Fatigue, the need for determination and the knowledge that I’ll have to endure it for an hour seem to squeeze my thoughts into a concentrated channel. While my inner exercise mistress says we must do the allotted time, the writer mistress grabs a random piece from a storyline or character and frets it to death.

A run inevitably turns into an aggressive problem-solving session, with a focus that I simply don’t get at other times. Sometimes these are problems I never even saw until my trainers started trotting. I do exercise classes too, and get infuriated with the repetitive exercises to brainless music. But I seem to split into two halves. Exercise mistress pumps out the reps with a resentful eye on the clock. Writing mistress brings up an urgent flaw and storms it until the final cooldown. When I flail out of a 45-minute Body Pump, I’m usually gasping for a notebook.

These are my go-tos for grappling with the routine work on WIPs. But we also need to add new stuff.

And this is the great thing. Go away and the brain drinks in new things. Not just the big, obvious features like a famous mountain or an ancient palace. Away from home or familiar environments, everything is reinvented. The texture of chairs in the waiting room of a station. The distinctive regional accent that flavours every word you hear. The smell of a country as you step off a plane. (Singapore: mangoes. Mexico: diesel and drains.)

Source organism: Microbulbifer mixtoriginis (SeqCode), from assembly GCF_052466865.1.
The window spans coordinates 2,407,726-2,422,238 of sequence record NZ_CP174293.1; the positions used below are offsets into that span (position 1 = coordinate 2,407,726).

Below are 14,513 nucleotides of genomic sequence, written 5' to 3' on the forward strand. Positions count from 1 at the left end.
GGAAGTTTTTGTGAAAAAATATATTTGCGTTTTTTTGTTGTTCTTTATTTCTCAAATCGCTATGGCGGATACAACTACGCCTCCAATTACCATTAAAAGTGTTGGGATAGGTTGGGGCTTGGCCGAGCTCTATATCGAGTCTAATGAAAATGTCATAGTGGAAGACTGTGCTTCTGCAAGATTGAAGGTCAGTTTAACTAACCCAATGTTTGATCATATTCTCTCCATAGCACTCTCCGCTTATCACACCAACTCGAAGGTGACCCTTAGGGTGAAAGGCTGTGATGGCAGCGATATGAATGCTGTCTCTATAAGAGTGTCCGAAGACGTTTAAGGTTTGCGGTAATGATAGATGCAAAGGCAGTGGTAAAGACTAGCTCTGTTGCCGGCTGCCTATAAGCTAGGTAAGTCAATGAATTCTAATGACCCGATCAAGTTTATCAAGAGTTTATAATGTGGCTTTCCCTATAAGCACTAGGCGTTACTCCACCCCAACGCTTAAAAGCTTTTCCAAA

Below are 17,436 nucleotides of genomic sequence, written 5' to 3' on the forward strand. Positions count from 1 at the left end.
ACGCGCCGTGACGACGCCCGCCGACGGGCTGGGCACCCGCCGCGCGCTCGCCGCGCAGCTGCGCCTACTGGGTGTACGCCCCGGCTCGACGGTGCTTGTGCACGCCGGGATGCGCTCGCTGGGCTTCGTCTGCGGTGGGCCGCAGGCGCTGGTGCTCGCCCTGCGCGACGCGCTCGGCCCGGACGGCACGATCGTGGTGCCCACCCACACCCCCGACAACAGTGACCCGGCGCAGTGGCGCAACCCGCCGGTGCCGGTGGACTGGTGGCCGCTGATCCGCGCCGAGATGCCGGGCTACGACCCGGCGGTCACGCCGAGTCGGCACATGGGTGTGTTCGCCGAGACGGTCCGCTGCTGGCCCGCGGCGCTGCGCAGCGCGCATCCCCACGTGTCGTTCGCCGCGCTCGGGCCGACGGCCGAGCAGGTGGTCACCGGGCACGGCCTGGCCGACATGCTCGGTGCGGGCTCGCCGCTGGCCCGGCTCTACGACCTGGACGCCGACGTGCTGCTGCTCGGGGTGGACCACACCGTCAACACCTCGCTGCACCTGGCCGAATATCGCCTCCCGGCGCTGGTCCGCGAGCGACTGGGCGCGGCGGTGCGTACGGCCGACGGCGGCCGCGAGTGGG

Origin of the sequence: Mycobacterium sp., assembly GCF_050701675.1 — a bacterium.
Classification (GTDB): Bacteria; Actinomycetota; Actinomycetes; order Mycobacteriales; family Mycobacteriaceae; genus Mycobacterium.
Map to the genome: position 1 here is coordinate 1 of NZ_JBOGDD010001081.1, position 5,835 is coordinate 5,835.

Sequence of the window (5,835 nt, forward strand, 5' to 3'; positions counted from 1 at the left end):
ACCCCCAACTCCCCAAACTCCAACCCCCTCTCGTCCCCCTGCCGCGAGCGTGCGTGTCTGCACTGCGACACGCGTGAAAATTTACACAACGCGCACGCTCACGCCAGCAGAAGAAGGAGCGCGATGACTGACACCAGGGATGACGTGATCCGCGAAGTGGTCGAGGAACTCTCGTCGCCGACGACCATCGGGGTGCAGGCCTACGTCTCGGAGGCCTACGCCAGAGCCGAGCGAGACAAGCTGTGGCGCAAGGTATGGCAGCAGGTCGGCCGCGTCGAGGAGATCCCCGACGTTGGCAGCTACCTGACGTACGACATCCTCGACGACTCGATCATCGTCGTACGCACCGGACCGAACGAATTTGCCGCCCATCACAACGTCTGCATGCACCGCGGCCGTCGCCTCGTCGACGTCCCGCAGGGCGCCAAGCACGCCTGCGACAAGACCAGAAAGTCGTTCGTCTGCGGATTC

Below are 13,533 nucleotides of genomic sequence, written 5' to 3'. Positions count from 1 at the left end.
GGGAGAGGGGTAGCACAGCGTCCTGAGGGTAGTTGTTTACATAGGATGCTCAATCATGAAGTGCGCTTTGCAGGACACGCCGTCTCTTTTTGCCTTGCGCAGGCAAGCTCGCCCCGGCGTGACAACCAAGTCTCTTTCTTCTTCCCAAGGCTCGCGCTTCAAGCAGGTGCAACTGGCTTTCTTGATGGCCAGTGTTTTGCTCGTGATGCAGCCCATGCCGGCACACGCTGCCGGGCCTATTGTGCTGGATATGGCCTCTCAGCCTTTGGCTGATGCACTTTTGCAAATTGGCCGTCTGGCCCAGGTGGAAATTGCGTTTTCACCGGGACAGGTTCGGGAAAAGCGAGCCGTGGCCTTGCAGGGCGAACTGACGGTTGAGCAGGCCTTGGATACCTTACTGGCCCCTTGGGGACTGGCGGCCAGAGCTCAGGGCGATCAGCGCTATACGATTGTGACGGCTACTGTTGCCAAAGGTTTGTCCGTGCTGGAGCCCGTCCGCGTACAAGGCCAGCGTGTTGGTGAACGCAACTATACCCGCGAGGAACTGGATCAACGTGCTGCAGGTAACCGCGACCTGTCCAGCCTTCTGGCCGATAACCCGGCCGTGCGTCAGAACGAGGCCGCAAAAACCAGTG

That last point makes it sound as though I travel abroad a lot. Actually I don’t. I’m not that well organised. Anyway, I’m so easily entertained by any differences that I’m just as happy to sling a suitcase in the car and head for the motorway. Even staying in a friend’s house makes you renotice the things you tune out of everyday living. No two places have the same night sounds – jumbo jets in one place, a trickling stream in another. Your host’s coffee mugs might invite you to draw conclusions about them. What writer doesn’t always make sure a trip to a friend’s house includes a visit to the bathroom, regardless of whether it’s physically necessary? Be honest now.

A notebook is essential travel gear, of course. I have a special one I use when I’m off home turf. It’s an old leatherbound book embossed with the name ‘visitors’ – because it is the book I write in when I’m a visitor. (And now it’s just been published in its own right, Not Quite Lost: Travels Without A Sense of Direction. But that’s another story.)

Ideas are all around. An invisible current of them, like the phone signals, wifi and remote control instructions that swim around us all the time, all the minutes of the day. If we’re not the intended recipient, we don’t see them, but still they are there. Travel – whether a deliberate trip or a simple state of being in motion – might let us turn the receiver on.